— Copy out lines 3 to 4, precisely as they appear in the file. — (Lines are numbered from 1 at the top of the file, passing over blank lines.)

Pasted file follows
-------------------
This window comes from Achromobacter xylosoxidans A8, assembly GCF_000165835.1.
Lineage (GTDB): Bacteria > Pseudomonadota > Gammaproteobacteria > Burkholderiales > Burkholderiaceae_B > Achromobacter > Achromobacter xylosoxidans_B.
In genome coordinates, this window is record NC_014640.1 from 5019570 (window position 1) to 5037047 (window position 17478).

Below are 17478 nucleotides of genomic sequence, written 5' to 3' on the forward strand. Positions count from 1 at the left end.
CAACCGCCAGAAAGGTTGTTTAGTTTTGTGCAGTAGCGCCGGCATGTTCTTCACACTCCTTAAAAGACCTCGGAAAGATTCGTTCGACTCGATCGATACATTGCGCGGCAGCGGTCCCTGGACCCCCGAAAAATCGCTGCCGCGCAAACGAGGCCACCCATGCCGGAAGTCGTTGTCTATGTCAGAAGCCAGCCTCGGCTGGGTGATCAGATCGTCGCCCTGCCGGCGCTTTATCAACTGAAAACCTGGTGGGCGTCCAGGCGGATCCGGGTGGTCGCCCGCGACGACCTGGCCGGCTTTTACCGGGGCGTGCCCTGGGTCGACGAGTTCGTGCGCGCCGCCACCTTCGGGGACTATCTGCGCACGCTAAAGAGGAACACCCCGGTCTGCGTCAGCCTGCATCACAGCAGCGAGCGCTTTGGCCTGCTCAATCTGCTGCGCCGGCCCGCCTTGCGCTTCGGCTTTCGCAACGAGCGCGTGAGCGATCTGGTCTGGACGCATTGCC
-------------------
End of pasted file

In genome coordinates, this window is record NC_014640.1 from 5019570 (window position 1) to 5037047 (window position 17478).

Below are 17478 nucleotides of genomic sequence, written 5' to 3' on the forward strand. Positions count from 1 at the left end.